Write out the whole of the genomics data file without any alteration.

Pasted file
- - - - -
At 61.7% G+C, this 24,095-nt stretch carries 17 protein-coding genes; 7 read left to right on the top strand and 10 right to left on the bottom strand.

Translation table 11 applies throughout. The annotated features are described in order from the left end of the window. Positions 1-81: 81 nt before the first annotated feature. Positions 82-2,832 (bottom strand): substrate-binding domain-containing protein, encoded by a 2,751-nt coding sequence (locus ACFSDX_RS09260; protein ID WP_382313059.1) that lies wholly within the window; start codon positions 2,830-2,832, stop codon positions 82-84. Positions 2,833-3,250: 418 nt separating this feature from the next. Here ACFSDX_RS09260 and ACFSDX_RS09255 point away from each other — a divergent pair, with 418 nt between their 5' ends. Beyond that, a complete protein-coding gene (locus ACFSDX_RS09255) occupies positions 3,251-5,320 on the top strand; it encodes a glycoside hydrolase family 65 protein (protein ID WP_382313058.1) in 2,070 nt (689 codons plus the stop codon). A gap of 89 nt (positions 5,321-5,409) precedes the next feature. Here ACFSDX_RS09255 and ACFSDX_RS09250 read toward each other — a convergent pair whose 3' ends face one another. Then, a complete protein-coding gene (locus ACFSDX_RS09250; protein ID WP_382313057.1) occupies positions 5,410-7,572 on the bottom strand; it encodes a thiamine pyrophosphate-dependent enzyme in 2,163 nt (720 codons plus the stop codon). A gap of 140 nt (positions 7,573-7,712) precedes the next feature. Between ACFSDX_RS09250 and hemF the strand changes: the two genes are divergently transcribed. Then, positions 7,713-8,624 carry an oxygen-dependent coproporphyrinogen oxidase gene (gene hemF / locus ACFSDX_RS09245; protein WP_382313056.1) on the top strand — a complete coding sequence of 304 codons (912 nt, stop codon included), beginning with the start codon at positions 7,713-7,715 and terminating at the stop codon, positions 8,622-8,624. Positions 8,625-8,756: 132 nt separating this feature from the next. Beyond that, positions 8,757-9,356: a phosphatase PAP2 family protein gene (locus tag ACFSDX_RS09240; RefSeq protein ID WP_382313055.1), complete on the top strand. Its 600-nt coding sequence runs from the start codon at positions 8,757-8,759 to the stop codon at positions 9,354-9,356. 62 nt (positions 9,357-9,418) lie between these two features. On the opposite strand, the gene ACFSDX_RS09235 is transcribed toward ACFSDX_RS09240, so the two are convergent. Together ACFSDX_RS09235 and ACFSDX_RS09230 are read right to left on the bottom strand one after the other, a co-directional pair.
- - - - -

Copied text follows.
At 61.7% G+C, this 24,095-nt stretch carries 17 protein-coding genes; 7 read left to right on the top strand and 10 right to left on the bottom strand.

Translation table 11 applies throughout. The annotated features are described in order from the left end of the window. Positions 1-81: 81 nt before the first annotated feature. Positions 82-2,832 (bottom strand): substrate-binding domain-containing protein, encoded by a 2,751-nt coding sequence (locus ACFSDX_RS09260; protein ID WP_382313059.1) that lies wholly within the window; start codon positions 2,830-2,832, stop codon positions 82-84. Positions 2,833-3,250: 418 nt separating this feature from the next. Here ACFSDX_RS09260 and ACFSDX_RS09255 point away from each other — a divergent pair, with 418 nt between their 5' ends. Beyond that, a complete protein-coding gene (locus ACFSDX_RS09255) occupies positions 3,251-5,320 on the top strand; it encodes a glycoside hydrolase family 65 protein (protein ID WP_382313058.1) in 2,070 nt (689 codons plus the stop codon). A gap of 89 nt (positions 5,321-5,409) precedes the next feature. Here ACFSDX_RS09255 and ACFSDX_RS09250 read toward each other — a convergent pair whose 3' ends face one another. Then, a complete protein-coding gene (locus ACFSDX_RS09250; protein ID WP_382313057.1) occupies positions 5,410-7,572 on the bottom strand; it encodes a thiamine pyrophosphate-dependent enzyme in 2,163 nt (720 codons plus the stop codon). A gap of 140 nt (positions 7,573-7,712) precedes the next feature. Between ACFSDX_RS09250 and hemF the strand changes: the two genes are divergently transcribed. Then, positions 7,713-8,624 carry an oxygen-dependent coproporphyrinogen oxidase gene (gene hemF / locus ACFSDX_RS09245; protein WP_382313056.1) on the top strand — a complete coding sequence of 304 codons (912 nt, stop codon included), beginning with the start codon at positions 7,713-7,715 and terminating at the stop codon, positions 8,622-8,624. Positions 8,625-8,756: 132 nt separating this feature from the next. Beyond that, positions 8,757-9,356: a phosphatase PAP2 family protein gene (locus tag ACFSDX_RS09240; RefSeq protein ID WP_382313055.1), complete on the top strand. Its 600-nt coding sequence runs from the start codon at positions 8,757-8,759 to the stop codon at positions 9,354-9,356. 62 nt (positions 9,357-9,418) lie between these two features. On the opposite strand, the gene ACFSDX_RS09235 is transcribed toward ACFSDX_RS09240, so the two are convergent. Together ACFSDX_RS09235 and ACFSDX_RS09230 are read right to left on the bottom strand one after the other, a co-directional pair.